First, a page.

Monday, December 1, 2008

Joe Blong's Last Game With The Reds

A magnificent fielding game was that played at the Compton Avenue Park yesterday afternoon, between the Red Stocking and Washington base ball clubs, the score at the end of the ninth inning standing three to nothing in favor of the former. It was the first game of the championship series between these organizations, and, as a close contest was anticipated, nearly two thousand spectators were in attendance at the grounds when play was called by Mr. Edward Cuthbert, the mutual choice for umpire. This game was looked forward to with a great deal of interest by the friends of the pony team. Because they had no game their credit since the disbandment of the Westerns, opponents of the organization decried it and ridiculed the idea of the scarlet-hosed team being entered for the championship. They, of course, were willing to overlook the fact that the Reds had not yet met the Washingtons, New Havens and Atlantics, the only nines in the arena that they hoped to win. So far this season the Reds have met the strongest clubs in the country, and defeat at their hands was not to be wondered at. Foemen of their own calibre were yesterday compelled to surrender unconditionally, and the result of the game shows that the Reds will, bar accident, lead the Washingtons, Atlantics and New Havens, at the close of the season, the former having led this trio thus far. Sweazy, for the Reds, lost the toss, which, with his club, is an omen of success. The batting throughout was of the weakest description, Brady, Laurie, Fields, Croft and Houtz being credited with the only five base hits of the game. It will, therefore, be seen that Blong and Parks were very effective. The Reds maintained their nerve throughout, and thus Chicagoed their antagonists. The infield had all the work to do, and Redmon, as usual, played brilliantly, always retiring the third player in time to cause a whitewash. He disposed of nine players and committed but one error. Houtz, Sweazy and McSorley manned the bases splendidly, the latter being the only one charged with an error. Flint also supported Blong in style.
-St. Louis Globe-Democrat, June 28, 1875

The Reds' June 27th game against the Nationals, which they won 3-0, was Joe Blong's last game with the team. The next day, Monday, June 28th, Blong would leave for Covington, Kentucky to join the Stars.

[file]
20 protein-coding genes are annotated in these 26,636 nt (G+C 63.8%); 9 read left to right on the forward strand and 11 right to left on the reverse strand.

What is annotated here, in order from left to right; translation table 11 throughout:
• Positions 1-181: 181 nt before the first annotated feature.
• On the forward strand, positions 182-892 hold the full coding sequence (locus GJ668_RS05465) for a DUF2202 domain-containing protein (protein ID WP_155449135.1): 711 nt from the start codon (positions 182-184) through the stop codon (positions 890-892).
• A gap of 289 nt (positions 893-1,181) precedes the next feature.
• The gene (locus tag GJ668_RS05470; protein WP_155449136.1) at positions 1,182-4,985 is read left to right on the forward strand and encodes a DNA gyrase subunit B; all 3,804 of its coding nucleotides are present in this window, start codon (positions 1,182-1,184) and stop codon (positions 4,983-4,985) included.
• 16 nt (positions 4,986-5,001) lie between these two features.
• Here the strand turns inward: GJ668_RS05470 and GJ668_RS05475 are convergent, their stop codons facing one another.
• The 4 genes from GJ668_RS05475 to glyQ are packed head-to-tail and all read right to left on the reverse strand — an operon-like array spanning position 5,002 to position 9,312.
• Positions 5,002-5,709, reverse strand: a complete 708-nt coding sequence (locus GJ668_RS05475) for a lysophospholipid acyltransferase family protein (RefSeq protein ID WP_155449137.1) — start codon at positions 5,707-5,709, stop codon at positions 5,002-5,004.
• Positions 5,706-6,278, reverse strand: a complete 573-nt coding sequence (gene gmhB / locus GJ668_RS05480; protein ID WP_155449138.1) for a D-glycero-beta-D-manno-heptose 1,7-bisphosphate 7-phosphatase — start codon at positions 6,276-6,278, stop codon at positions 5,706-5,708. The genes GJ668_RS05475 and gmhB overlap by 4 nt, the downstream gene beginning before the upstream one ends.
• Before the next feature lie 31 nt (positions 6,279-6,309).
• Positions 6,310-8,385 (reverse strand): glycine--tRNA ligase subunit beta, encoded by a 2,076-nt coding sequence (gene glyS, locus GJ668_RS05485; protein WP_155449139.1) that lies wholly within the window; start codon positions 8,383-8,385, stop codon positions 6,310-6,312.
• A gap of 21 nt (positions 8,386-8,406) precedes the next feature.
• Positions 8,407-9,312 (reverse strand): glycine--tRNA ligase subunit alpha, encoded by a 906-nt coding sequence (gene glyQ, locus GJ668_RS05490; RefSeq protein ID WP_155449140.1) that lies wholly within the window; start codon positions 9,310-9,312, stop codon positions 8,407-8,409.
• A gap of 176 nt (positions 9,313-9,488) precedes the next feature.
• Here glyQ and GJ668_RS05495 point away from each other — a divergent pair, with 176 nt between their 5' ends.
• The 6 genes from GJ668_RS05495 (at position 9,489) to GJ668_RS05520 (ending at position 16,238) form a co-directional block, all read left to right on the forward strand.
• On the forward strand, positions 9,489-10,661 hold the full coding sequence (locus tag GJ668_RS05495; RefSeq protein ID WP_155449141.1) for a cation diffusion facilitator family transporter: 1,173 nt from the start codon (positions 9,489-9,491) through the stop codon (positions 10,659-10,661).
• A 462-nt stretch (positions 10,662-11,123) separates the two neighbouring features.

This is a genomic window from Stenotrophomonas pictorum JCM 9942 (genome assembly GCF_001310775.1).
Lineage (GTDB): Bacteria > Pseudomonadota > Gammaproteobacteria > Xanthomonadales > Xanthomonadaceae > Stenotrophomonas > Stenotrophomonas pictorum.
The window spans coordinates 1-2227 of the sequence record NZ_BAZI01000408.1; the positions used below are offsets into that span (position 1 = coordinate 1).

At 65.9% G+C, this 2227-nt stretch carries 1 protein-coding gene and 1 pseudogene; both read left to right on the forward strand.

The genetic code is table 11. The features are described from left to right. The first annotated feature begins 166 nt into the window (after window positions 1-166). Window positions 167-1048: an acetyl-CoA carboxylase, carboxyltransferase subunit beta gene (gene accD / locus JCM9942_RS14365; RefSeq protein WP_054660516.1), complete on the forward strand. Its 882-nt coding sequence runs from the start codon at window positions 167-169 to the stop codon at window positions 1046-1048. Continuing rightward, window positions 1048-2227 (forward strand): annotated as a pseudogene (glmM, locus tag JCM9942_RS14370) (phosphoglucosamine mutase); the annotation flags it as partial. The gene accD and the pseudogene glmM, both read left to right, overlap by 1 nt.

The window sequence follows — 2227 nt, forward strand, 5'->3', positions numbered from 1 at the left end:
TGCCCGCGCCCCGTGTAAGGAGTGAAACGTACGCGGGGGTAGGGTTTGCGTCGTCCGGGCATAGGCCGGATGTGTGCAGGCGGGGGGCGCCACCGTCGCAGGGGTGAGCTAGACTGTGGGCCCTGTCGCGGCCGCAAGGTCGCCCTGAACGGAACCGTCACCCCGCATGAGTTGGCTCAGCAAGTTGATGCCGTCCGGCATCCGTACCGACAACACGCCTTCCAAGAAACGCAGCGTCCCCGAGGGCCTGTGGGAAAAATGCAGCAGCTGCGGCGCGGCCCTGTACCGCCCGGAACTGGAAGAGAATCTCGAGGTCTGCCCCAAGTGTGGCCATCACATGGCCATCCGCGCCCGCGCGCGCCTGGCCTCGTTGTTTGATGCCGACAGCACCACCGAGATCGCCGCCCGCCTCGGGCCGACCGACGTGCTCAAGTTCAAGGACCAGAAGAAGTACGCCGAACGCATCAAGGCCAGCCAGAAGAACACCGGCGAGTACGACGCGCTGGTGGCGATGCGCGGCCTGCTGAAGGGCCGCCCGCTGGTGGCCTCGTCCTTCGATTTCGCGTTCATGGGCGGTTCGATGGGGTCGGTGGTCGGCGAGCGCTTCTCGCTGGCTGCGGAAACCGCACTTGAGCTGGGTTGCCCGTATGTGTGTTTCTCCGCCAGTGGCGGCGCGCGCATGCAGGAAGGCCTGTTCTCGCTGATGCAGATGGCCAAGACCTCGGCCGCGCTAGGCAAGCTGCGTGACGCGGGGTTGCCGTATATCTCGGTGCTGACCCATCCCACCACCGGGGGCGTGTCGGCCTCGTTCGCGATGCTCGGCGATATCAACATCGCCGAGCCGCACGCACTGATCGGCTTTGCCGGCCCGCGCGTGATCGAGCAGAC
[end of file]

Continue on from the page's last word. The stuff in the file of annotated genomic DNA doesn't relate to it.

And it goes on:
On a completely unrelated note, I like the Globe's defense of the Reds' season. Sure, they're in over their heads and got crushed by all the good teams but at least they're not as bad as Keokuk, Washington, New Haven, and the Atlantics. They probably should have mentioned the Centennials too.


David Ball said...

I have worked some on the Centennials and also done a study of how the NA's strong and weak teams scheduled each other (not the nominal schedules, but the games they actually played).

Prior to the 1875 season the Centennials were expected to be a step above the other young co-op teams; you'll notice they had a core of veteran players -- Radcliff, Bechtel, Craver (it's probably no coincidence, though, that all three of them were drinkers, behavioral problems and/or suspected of game throwing). As it turned out, they ran up a very bad record, but that was because they played the strong teams nearly exclusively,. The one game they played against New Haven they won handily.

And generally, I found that the weak co-op teams in the NA primarily played the strong teams, rather than each other. I had expected they would prefer to pick on somebody their own size, but apparently for one reason or another that was not the case. So the experience of the St. Louis Reds was actually pretty typical of NA clubs of this class.

It also means, by the way, that while the weak teams were undoubtedly far inferior to the strong ones, the league standings and individual statistics probably exaggerate that inferiority, because those teams rarely got a breather in the schedule.

Jeff Kittel said...

Thanks for the information.

It makes some sense that the weaker clubs would want to bring in only the strongest clubs for home games in the expectation of getting a good crowd for a game against a good team.